Before Lowell House Masters Diana L. Eck and Dorothy A. Austin, there was the Duchess of Bedford.
Duchess Anna was the first hostess in England to invite her friends over for afternoon tea. Her idea evolved into the British tradition. And in 1930, when Lowell House opened under Master Julian Lowell Coolidge, that tradition came to Harvard.
According to Eck, under Coolidge's successor, Elliot Perkins, "little tea-sandwiches of thin-sliced cucumbers were served." In Perkins' day, Eck says, students came in small groups and Co-Master Mary Perkins poured tea in the living room.
Now, as five o'clock tea in Lowell reaches its 70th year, Eck and Austin open their beautifully decorated residence to the entire House--plus guests--every week. And 100-150 students attend.
"Dorothy and I make a point of keeping Thursdays 5-6 a special time for seeing Lowell students at tea," Eck writes in an e-mail message.
Eck and Austin's predecessors, William H. and Mary Lee Bossert, attracted crowds to the tea with Mary Lee Bossert's renowned baking.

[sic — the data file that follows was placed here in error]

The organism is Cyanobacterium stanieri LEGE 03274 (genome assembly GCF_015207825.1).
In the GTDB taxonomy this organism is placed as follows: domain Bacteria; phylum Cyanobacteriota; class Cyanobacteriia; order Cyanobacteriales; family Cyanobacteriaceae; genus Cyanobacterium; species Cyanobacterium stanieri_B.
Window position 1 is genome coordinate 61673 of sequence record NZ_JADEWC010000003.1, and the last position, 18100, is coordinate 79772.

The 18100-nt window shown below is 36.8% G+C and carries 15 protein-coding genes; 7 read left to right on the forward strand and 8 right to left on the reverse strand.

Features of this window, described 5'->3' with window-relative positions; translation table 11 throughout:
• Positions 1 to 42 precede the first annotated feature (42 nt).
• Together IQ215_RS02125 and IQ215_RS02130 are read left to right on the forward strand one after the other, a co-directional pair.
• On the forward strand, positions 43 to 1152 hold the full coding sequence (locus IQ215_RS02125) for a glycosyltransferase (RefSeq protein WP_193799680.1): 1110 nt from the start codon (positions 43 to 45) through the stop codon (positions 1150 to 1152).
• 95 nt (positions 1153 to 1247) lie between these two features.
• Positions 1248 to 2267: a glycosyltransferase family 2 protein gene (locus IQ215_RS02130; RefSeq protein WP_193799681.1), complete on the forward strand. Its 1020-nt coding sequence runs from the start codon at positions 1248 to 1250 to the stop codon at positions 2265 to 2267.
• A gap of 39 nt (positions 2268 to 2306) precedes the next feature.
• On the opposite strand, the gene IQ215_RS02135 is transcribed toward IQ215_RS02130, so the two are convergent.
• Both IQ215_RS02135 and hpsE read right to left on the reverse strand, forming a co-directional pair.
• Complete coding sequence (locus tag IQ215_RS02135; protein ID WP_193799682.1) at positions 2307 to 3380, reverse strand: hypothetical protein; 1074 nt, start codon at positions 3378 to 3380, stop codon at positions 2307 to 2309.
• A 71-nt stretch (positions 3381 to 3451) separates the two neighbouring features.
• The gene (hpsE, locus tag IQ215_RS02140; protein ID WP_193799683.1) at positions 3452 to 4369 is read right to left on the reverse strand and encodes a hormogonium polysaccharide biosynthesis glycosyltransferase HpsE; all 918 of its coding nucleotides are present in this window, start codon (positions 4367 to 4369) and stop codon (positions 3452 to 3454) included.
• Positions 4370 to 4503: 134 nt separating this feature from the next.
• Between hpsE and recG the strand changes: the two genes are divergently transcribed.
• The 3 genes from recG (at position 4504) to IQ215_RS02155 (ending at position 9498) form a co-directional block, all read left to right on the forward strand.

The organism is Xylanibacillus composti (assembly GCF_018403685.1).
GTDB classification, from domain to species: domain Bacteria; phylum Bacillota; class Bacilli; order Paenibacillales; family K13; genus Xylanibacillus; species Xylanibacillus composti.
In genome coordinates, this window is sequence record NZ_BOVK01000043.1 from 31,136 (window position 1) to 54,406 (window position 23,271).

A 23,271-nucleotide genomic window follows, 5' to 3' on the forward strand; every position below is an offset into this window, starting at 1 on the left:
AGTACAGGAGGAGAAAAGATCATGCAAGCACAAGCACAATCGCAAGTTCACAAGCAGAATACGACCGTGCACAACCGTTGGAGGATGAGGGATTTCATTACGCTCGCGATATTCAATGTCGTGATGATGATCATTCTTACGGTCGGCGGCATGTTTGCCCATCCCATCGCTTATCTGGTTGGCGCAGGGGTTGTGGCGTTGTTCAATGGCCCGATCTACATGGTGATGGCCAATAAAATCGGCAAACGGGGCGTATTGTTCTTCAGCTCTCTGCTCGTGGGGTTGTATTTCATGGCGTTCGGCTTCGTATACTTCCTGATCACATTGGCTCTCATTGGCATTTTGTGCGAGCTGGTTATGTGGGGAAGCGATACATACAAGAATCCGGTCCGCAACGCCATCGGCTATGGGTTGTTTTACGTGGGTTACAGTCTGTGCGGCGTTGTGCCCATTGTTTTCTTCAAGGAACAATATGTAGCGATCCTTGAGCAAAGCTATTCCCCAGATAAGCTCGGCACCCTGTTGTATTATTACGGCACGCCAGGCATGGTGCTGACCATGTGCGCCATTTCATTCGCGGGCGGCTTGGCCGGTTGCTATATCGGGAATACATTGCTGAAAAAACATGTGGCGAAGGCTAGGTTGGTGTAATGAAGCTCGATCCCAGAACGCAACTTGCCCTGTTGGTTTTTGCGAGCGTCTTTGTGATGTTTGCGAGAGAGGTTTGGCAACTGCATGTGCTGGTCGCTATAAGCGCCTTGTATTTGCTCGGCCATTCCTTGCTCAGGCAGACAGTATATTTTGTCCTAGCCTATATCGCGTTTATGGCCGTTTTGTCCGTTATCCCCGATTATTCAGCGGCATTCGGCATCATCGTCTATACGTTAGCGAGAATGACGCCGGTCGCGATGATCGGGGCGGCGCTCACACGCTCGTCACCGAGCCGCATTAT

Eck and Austin, however, have turned the task of baking over to Lowell residents.
"Now tea is very much a communal effort," Eck writes.
Lowellians' work yields thinly sliced sandwiches, cookies, brownies, spreads, dips, breads and crackers. Every corner, it seems, boasts a platter of something different. In one room, guests line up to be asked, "How would you like your tea?"
In another, Eck and Austin hold court with a quiet circle, near the piano. Through another door, an enormous bowl of cider has been depleted.
As baking duties have changed hands, the nature of tea goodies has also evolved, Eck notes. Indian chai--delicately spiced tea--and miniature samosas are now many students' favorites.
Some Lowellians have even been known to schedule their classes around that sacred five o'clock tea time.
"It is one place where students can count on seeing one another, seeing tutors and faculty, and seeing us," Eck writes.